Montag, 10. März 2014

Capturing SNMP Values During Load Tests

After capturing and analyzing response times I need some monitoring data to correlate the results to. As far as I could find out, JMeter does not provide means to capture system attributes like CPU, memory, and I/O utilization. So I set off to build something on my own. My application servers run a SNMP daemon. It seemed to obvious to query system data via the available service.


In order to query SNMP data I had to install some Debian packages:
sudo apt-get install \
  snmp \
The snmp package provides the required command line tools, especially snmpget and snmpwalk. snmp-mibs-downloader provides Management Information Base files in the directory /usr/share/snmp/mibs SNMP data structures.
SNMP structures the management information in a numerical, hierarchical format that is very hard to reason about:
snmpwalk -v2c -c public
iso. = STRING: "Linux bay5 3.2.0-59-generic #90-Ubuntu SMP Tue Jan 7 22:43:51 UTC 2014 x86_64"
iso. = OID: iso.
iso. = Timeticks: (145234) 0:24:12.34
iso. = STRING: "Root <root@localhost>"
iso. = STRING: "bay5"
iso. = STRING: "Server Room"
iso. = Timeticks: (0) 0:00:00.00
iso. = OID: iso.
iso. = OID: iso.
iso. = OID: iso.
iso. = OID: iso.
iso. = OID: iso.
iso. = OID: iso.
iso. = OID: iso.
iso. = OID: iso.
iso. = STRING: "The SNMP Management Architecture MIB."
iso. = STRING: "The MIB for Message Processing and Dispatching."
iso. = STRING: "The management information definitions for the SNMP User-based Security Model."
iso. = STRING: "The MIB module for SNMPv2 entities"
iso. = STRING: "The MIB module for managing TCP implementations"
iso. = STRING: "The MIB module for managing IP and ICMP implementations"
iso. = STRING: "The MIB module for managing UDP implementations"
iso. = STRING: "View-based Access Control Model for SNMP."
# ~2300 more entries
The Management Information Base provides metadata that provide human-readable names and categories. To activate MIBs I have to set the MIBS environment variable:
export MIBS=ALL
Afterwords, the output is easier to understand:
$ snmpwalk -v2c -c public
SNMPv2-MIB::sysDescr.0 = STRING: Linux bay5 3.2.0-59-generic #90-Ubuntu SMP Tue Jan 7 22:43:51 UTC 2014 x86_64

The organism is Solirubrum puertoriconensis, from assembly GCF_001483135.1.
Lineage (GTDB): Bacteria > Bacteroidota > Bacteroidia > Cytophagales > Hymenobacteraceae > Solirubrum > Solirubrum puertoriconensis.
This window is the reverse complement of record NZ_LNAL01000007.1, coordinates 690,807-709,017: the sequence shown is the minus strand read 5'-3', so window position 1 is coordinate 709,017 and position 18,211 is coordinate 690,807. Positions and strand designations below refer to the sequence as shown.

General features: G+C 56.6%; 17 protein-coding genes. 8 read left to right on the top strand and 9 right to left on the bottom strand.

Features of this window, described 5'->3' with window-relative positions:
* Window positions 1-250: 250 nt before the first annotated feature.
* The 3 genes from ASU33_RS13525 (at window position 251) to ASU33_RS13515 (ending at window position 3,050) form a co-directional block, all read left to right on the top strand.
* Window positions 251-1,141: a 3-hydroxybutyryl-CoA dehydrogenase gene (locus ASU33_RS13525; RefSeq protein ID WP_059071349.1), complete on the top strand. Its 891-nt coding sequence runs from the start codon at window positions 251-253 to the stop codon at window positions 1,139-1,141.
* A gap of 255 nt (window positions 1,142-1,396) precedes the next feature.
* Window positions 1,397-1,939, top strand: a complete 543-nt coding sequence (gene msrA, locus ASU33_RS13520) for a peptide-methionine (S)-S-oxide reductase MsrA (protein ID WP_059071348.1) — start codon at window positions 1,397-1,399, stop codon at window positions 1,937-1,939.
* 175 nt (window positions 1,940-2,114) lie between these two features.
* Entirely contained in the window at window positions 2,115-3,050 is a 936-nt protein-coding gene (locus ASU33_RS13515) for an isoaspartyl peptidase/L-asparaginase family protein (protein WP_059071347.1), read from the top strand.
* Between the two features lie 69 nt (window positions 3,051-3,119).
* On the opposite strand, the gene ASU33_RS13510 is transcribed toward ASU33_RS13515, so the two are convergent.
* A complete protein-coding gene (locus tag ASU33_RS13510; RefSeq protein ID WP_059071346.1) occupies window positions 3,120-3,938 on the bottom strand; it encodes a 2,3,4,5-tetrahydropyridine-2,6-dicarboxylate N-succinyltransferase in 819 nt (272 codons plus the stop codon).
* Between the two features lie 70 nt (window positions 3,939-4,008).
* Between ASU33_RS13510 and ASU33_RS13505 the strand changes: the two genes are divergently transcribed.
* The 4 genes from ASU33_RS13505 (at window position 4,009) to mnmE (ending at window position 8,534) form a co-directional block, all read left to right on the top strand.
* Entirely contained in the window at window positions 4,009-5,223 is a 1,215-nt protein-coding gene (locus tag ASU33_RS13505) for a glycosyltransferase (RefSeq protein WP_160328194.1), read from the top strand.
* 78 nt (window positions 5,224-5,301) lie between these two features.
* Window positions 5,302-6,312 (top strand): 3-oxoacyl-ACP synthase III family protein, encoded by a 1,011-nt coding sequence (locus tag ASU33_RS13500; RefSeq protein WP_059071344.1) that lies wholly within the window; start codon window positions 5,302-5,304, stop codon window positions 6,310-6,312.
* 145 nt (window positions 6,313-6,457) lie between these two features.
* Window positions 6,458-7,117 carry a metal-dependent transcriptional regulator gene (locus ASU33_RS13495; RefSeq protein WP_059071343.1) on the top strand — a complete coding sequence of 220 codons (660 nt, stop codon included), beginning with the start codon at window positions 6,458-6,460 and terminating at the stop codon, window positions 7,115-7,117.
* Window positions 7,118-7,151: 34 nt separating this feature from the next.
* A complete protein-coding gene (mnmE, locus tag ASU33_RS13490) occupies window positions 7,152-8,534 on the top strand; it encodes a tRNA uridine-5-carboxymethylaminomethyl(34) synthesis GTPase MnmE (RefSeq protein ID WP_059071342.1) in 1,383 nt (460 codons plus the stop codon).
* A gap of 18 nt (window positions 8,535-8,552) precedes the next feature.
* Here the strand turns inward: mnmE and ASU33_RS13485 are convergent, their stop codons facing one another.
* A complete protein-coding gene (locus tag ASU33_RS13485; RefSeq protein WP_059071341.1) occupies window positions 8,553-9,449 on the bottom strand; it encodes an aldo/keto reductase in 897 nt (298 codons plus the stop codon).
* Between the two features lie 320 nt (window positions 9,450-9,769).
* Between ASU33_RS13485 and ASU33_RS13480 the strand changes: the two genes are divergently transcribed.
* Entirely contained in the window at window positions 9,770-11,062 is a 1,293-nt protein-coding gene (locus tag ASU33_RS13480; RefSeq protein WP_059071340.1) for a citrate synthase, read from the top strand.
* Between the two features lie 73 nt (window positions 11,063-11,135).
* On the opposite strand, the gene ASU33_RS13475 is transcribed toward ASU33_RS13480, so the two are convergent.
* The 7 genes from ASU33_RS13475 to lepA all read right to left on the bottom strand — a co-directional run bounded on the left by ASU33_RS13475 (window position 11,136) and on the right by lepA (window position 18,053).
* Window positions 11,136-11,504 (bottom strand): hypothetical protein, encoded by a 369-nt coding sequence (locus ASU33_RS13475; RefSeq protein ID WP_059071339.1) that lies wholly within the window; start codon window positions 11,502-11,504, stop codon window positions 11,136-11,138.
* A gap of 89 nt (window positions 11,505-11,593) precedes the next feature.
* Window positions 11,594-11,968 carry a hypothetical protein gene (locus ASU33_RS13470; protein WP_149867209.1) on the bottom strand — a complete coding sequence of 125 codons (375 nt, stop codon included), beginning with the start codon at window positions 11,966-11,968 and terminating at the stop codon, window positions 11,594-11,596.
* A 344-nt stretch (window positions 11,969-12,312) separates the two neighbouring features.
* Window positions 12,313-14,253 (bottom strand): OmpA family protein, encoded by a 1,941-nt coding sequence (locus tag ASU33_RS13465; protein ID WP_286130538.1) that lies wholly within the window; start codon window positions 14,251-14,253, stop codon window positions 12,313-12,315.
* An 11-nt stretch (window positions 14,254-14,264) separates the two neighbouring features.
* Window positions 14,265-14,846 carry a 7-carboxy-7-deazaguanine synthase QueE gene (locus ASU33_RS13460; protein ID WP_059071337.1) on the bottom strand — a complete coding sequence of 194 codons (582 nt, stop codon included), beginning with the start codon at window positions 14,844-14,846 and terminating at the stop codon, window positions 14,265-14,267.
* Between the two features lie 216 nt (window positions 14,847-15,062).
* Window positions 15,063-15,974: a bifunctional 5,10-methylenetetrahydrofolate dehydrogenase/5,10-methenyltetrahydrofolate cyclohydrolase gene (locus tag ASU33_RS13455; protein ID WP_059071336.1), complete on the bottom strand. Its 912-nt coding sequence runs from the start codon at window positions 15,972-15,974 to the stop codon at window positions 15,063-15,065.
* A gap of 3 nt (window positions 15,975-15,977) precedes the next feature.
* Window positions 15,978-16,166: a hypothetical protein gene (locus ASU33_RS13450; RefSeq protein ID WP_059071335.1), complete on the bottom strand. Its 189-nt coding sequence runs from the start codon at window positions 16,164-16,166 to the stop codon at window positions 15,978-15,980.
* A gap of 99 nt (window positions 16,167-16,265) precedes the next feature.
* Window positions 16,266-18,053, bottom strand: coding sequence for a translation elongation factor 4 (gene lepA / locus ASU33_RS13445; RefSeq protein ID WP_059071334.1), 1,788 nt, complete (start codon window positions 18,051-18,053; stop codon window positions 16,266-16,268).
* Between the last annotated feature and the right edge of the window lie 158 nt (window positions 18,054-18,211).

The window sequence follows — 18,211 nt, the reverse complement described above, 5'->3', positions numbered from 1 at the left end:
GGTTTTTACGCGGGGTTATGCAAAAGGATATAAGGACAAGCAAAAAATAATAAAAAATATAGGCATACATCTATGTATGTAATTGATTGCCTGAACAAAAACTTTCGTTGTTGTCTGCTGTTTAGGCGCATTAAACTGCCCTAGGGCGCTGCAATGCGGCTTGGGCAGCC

SNMPv2-MIB::sysObjectID.0 = OID: NET-SNMP-TC::linux
DISMAN-EVENT-MIB::sysUpTimeInstance = Timeticks: (201014) 0:33:30.14
SNMPv2-MIB::sysContact.0 = STRING: Root <root@localhost>
SNMPv2-MIB::sysName.0 = STRING: bay5
SNMPv2-MIB::sysLocation.0 = STRING: Server Room
SNMPv2-MIB::sysORLastChange.0 = Timeticks: (0) 0:00:00.00
SNMPv2-MIB::sysORID.1 = OID: SNMP-FRAMEWORK-MIB::snmpFrameworkMIBCompliance
SNMPv2-MIB::sysORID.2 = OID: SNMP-MPD-MIB::snmpMPDCompliance
SNMPv2-MIB::sysORID.4 = OID: SNMPv2-MIB::snmpMIB
SNMPv2-MIB::sysORID.6 = OID: RFC1213-MIB::ip
SNMPv2-MIB::sysORDescr.1 = STRING: The SNMP Management Architecture MIB.
SNMPv2-MIB::sysORDescr.2 = STRING: The MIB for Message Processing and Dispatching.
SNMPv2-MIB::sysORDescr.3 = STRING: The management information definitions for the SNMP User-based Security Model.
SNMPv2-MIB::sysORDescr.4 = STRING: The MIB module for SNMPv2 entities
SNMPv2-MIB::sysORDescr.5 = STRING: The MIB module for managing TCP implementations
SNMPv2-MIB::sysORDescr.6 = STRING: The MIB module for managing IP and ICMP implementations
SNMPv2-MIB::sysORDescr.7 = STRING: The MIB module for managing UDP implementations
SNMPv2-MIB::sysORDescr.8 = STRING: View-based Access Control Model for SNMP.
# ~2300 more entries
In addition, there are categories of values that can be queried, e.g. systemStats or memory:
snmpwalk -v2c -c public systemStats >
snmpwalk -v2c -c public memory      >
UCD-SNMP-MIB::ssIndex.0 = INTEGER: 1
UCD-SNMP-MIB::ssErrorName.0 = STRING: systemStats
UCD-SNMP-MIB::ssSwapIn.0 = INTEGER: 0 kB
UCD-SNMP-MIB::ssSwapOut.0 = INTEGER: 0 kB
UCD-SNMP-MIB::ssIOSent.0 = INTEGER: 6 blocks/s
UCD-SNMP-MIB::ssIOReceive.0 = INTEGER: 0 blocks/s
UCD-SNMP-MIB::ssSysInterrupts.0 = INTEGER: 62 interrupts/s
UCD-SNMP-MIB::ssSysContext.0 = INTEGER: 124 switches/s
UCD-SNMP-MIB::ssCpuUser.0 = INTEGER: 1
UCD-SNMP-MIB::ssCpuSystem.0 = INTEGER: 0
UCD-SNMP-MIB::ssCpuIdle.0 = INTEGER: 97
UCD-SNMP-MIB::ssCpuRawUser.0 = Counter32: 3112
UCD-SNMP-MIB::ssCpuRawNice.0 = Counter32: 0
UCD-SNMP-MIB::ssCpuRawSystem.0 = Counter32: 366
UCD-SNMP-MIB::ssCpuRawIdle.0 = Counter32: 16735
UCD-SNMP-MIB::ssCpuRawWait.0 = Counter32: 96
UCD-SNMP-MIB::ssCpuRawKernel.0 = Counter32: 0
UCD-SNMP-MIB::ssCpuRawInterrupt.0 = Counter32: 33
UCD-SNMP-MIB::ssIORawSent.0 = Counter32: 5482
UCD-SNMP-MIB::ssIORawReceived.0 = Counter32: 203276
UCD-SNMP-MIB::ssRawInterrupts.0 = Counter32: 31382
UCD-SNMP-MIB::ssRawContexts.0 = Counter32: 68221
UCD-SNMP-MIB::ssCpuRawSoftIRQ.0 = Counter32: 13
UCD-SNMP-MIB::ssRawSwapIn.0 = Counter32: 0
UCD-SNMP-MIB::ssRawSwapOut.0 = Counter32: 0
UCD-SNMP-MIB::memIndex.0 = INTEGER: 0
UCD-SNMP-MIB::memErrorName.0 = STRING: swap
UCD-SNMP-MIB::memTotalSwap.0 = INTEGER: 466936 kB
UCD-SNMP-MIB::memAvailSwap.0 = INTEGER: 466936 kB
UCD-SNMP-MIB::memTotalReal.0 = INTEGER: 1026948 kB
UCD-SNMP-MIB::memAvailReal.0 = INTEGER: 632672 kB
UCD-SNMP-MIB::memTotalFree.0 = INTEGER: 1099608 kB
UCD-SNMP-MIB::memMinimumSwap.0 = INTEGER: 16000 kB
UCD-SNMP-MIB::memBuffer.0 = INTEGER: 4116 kB
UCD-SNMP-MIB::memCached.0 = INTEGER: 97152 kB
UCD-SNMP-MIB::memSwapError.0 = INTEGER: noError(0)
UCD-SNMP-MIB::memSwapErrorMsg.0 = STRING: 

Capturing Data Regularly